"I was inspired to see our members dedicate themselves to every step of the Awards process and celebrate musical excellence as peers," Marchand adds.

As the 2023 GRAMMYs season comes to a close, the Recording Academy is extending a mighty, heartfelt congratulations to all of this year's GRAMMY winners and nominees. Your well-earned achievements, along with the full-fledged commitment of the Academy's wider membership, brought this year's GRAMMY ceremony to life. The Recording Academy will continue to celebrate all GRAMMY winners and nominees this year and beyond.

"To my wonderful colleagues: Your dedication, professionalism, and heart for our GRAMMY Awards and our amazing musical community is at the heart of what makes our Academy such a special home," Marchand reflects.

"Keep shaking up the world with your music," Purcell adds. "The world needs it."

2023 GRAMMY Nominations: See The Complete Winners & Nominees List

The Inaugural Best Song For Social Change Award Captured The World’s Attention. The Recording Academy Now Looks To The Future: "The World Needs To Hear Your Voice"

Photo courtesy of the Recording Academy

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The Inaugural Best Song For Social Change Award Captured The World’s Attention. The Recording Academy Now Looks To The Future: "The World Needs To Hear Your Voice"

Iranian singer/songwriter Shervin Hajipour received the inaugural Best Song For Social Change Special Merit Award at the 2023 GRAMMYs. Now, Recording Academy leaders give music fans an inside view at the making of the award and look toward its future.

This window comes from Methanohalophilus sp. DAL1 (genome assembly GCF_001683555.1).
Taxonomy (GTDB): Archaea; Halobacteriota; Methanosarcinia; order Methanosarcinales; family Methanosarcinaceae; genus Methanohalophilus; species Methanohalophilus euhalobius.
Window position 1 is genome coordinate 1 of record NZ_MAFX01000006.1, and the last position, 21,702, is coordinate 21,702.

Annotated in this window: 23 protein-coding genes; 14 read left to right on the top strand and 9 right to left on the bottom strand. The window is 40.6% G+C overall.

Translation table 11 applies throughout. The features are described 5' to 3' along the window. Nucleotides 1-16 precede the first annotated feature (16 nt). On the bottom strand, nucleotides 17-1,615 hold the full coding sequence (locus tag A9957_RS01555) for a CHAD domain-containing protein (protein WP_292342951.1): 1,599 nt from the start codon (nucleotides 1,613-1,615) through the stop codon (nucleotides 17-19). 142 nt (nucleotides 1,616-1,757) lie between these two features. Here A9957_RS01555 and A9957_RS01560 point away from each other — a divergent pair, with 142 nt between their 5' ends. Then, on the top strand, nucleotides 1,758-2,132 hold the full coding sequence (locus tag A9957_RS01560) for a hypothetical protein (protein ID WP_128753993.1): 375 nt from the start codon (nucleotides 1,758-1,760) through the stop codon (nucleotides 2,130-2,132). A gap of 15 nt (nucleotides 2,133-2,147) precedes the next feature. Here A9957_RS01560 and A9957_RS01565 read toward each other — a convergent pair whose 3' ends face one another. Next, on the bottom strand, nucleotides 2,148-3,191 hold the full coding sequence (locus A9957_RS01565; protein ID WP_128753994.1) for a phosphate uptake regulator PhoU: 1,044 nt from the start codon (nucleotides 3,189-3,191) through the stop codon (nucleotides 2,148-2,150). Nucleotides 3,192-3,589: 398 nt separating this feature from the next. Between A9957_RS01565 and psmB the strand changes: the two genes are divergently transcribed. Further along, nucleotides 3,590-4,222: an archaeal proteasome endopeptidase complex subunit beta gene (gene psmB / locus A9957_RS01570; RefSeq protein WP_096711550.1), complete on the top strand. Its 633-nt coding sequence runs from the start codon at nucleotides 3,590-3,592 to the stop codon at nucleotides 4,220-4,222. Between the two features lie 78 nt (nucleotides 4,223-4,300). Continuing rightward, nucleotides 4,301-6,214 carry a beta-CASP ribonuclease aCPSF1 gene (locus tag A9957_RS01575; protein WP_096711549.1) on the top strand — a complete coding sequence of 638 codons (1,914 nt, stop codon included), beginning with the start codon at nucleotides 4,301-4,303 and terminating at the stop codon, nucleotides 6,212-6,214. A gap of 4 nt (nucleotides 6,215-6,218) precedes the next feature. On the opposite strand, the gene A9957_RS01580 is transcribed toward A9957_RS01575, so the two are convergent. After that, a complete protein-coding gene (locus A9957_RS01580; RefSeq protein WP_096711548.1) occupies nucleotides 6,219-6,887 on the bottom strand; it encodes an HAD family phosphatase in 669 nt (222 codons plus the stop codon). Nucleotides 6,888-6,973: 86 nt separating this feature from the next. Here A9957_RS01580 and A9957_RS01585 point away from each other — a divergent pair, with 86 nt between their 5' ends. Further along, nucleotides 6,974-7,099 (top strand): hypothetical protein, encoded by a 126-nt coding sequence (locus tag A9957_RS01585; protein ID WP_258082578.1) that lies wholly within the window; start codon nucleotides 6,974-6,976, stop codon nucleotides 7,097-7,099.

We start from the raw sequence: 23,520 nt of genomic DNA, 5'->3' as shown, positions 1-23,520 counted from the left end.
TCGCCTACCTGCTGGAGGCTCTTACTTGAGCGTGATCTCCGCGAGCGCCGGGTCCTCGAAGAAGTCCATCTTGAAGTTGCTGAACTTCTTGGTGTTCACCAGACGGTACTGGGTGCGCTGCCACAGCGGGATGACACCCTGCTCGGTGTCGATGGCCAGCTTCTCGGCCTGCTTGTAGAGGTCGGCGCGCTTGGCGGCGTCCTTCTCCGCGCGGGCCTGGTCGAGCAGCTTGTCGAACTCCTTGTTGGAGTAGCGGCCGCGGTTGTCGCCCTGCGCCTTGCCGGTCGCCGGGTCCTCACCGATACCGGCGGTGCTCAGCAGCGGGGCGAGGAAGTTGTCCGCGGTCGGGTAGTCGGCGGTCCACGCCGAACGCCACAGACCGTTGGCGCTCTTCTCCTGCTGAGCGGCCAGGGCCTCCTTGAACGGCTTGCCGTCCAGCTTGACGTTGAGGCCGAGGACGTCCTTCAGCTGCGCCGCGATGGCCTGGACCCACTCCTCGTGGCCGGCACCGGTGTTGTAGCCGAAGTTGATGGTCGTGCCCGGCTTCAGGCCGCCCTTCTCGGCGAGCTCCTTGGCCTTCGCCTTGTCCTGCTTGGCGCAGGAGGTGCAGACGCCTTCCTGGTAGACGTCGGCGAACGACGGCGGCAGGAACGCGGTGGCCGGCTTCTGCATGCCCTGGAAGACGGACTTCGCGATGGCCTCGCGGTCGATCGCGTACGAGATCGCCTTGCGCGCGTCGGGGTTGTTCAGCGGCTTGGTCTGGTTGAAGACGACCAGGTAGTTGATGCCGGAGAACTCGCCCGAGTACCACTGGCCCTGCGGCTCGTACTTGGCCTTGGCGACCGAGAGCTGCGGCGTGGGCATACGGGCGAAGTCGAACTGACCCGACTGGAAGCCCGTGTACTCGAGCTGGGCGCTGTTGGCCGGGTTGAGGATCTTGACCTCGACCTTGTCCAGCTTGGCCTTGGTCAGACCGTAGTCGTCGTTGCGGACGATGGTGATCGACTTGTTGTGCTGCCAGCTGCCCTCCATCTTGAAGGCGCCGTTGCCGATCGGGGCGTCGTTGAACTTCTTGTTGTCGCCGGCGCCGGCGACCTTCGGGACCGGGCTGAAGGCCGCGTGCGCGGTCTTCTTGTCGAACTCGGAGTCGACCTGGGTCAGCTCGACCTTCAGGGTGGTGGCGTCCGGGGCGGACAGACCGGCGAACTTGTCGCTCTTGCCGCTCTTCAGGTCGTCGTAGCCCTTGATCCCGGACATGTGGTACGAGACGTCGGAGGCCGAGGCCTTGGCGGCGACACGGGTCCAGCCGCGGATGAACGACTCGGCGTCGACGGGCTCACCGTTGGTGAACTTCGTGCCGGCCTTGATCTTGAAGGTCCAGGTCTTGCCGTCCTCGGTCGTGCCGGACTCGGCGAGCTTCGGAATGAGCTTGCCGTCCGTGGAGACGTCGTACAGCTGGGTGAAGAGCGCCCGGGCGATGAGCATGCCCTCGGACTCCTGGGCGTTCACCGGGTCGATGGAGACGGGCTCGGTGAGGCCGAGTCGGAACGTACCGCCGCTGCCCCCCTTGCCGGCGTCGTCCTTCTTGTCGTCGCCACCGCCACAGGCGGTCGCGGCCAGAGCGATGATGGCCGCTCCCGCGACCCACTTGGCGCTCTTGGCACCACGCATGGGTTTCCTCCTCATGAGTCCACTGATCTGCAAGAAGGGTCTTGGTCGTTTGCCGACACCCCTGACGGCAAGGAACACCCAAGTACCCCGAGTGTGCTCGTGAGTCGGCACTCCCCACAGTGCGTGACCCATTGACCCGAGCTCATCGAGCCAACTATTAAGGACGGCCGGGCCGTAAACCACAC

Recording Academy/Mar 1, 2023 - 10:26 pm

An intimate, vocal-forward performance had an earth-rattling impact. Last September, the widely publicized death of 22-year-old Iranian woman Mahsa Amini while in custody of the morality police in Iran sparked outrage and protests across the world. Less than two weeks later, Iranian singer/songwriter Shervin Hajipour poured his raw feelings into "Baraye."

An emotive offering to the Iranian population, and the rights of women everywhere, the song became a global clarion call for protesters on the ground as well as those in solidarity with them. Hajipour posted "Baraye" on his Instagram page. In less than two days, it gained more than 40 million views.

In recognition of this culture-shifting song, the Recording Academy — by way of presenter First Lady Jill Biden — awarded Hajipour with the inaugural Special Merit Award for Best Song For Social Change at the 2023 GRAMMYs.

The Recording Academy's Chief Awards & Industry Officer, Ruby Marchand, and Sr. Director of Awards, Nick DiFruscia, speak for this entire society of music people when they describe how "Baraye" fulfills the mission of the Best Song For Social Change Special Merit Award — one of the highest honors a socially conscious song can receive.

"I think it's global and it's universal," DiFruscia says of the song in an interview with GRAMMY.com. "The magic in the ether came together. And then you see how it's impactful. It becomes the anthem or the unofficial anthem of a movement that the globe has now focused on, and then all the behavior around it."

Read More: 2023 GRAMMYs: How The New Best Song For Social Change Special Merit Award Inspires Positive Global Impact & Celebrates Message-Driven Music and How To Qualify